Sam Jenkins looked at the traffic on Joe Frazier Road in Burton and liked what he didn't see -- a blur.
He said he loves the new traffic circle under construction at the intersection of Joe Frazier, Morrall Drive and Pine Grove Road, designed to slow motorists.
"Traffic used to fly down here, even though the speed limit is only 45," Jenkins said. "Late at night it used to be a speedway, but now it's like normal traffic."
The S.C. Department of Transportation took on the project to try to reduce the number of accidents at the intersection, according to safety projects engineer Keith Riddle.
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Between 2005 and 2008, the DOT counted 12 crashes at the intersection, six involving injuries, which Riddle characterized as a high rate. Most of the crashes involved vehicles making right turns, he said, and the roundabout should eliminate that problem.
The department also tracked the number of vehicles passing through the intersection during rush hours. Between 7 and 8 a.m., about 400 vehicles travel Joe Frazier Road, and about 110 travel the crossroads of Morrall Drive and Pine Grove Road, Riddle said.
Not only would a stoplight disrupt most of the intersection's traffic, but electricity and maintenance would cost more than a traffic circle, he said.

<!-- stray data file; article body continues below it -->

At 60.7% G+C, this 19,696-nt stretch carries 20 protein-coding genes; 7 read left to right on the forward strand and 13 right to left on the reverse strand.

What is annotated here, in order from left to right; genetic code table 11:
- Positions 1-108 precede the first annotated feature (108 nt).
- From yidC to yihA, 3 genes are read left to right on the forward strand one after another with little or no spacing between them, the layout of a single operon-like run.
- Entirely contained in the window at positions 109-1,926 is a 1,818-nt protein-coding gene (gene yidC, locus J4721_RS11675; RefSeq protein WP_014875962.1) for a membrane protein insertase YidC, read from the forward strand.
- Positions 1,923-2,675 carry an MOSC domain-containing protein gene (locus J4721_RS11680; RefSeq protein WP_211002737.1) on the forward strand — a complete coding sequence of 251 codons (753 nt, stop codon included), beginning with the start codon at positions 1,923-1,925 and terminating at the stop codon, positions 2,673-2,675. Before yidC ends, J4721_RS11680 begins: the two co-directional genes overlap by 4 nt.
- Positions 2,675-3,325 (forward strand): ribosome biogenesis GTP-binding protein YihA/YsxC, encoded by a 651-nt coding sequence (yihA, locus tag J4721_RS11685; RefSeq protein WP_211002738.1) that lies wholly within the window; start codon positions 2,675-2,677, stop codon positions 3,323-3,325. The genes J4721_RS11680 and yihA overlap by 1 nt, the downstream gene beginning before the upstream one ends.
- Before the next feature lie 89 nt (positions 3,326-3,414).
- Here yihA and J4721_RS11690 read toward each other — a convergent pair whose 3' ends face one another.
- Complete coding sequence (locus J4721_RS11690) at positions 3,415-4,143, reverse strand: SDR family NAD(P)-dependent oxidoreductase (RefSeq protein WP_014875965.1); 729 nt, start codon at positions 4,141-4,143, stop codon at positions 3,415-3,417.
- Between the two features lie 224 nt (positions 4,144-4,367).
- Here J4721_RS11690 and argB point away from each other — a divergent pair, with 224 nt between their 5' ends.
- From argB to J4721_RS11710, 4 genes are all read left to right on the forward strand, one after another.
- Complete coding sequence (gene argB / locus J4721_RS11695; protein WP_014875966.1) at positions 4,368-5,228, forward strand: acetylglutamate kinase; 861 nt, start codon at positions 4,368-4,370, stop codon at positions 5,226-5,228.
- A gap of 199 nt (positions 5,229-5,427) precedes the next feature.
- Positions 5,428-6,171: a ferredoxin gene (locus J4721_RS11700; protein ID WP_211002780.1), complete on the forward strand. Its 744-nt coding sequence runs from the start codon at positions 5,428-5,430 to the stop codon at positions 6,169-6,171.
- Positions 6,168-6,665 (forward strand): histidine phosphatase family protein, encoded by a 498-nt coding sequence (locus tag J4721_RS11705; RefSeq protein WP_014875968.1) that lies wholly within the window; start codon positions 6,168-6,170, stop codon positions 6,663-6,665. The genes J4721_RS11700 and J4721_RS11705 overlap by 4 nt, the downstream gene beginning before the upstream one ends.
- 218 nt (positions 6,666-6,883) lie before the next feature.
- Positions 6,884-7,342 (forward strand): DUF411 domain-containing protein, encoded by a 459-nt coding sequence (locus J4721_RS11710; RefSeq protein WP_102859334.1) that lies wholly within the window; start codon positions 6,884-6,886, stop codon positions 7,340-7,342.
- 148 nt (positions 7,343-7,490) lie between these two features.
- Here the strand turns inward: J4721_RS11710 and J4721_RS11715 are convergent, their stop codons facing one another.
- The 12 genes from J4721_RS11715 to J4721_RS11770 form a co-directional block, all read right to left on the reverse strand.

The $450,000 project was expected to be done by the end of July but will take longer because of work with utility lines. Assistant resident construction engineer Ralph Cooke said work should be done the week of Aug. 20. Vehicles can now pass through the intersection despite the construction, but access will vary based on daily work.
At first, resident Michael Glaze said he was concerned about a traffic circle in his neighborhood. After meeting with DOT officials, he said he understands the need to reduce accidents and why this is a lower-cost option than a spotlight.
His family property is at the southeast corner of Pine Grove and Joe Frazier roads, and like other property owners, he gave up a corner of land so the DOT could build the circle.
"Now, I'm just happy they're going to get done," he said. "I think it's going to serve its purpose."
Aaron Rogers, who has lived at the northeast corner of Pine Grove and Joe Frazier roads for two and a half years, said the circle slows traffic but has introduced new problems.
"A lot of people can't get used to it yet, and they don't know they have to yield," Rogers said. "Sometimes I have to stop to avoid them."
He also had to stop short to avoid hitting a tractor trailer that was attempting to go around the circle. The driver had to get out of the truck cab and move the traffic cones to get through the intersection. Rogers said the lanes are too narrow for a vehicle of that size.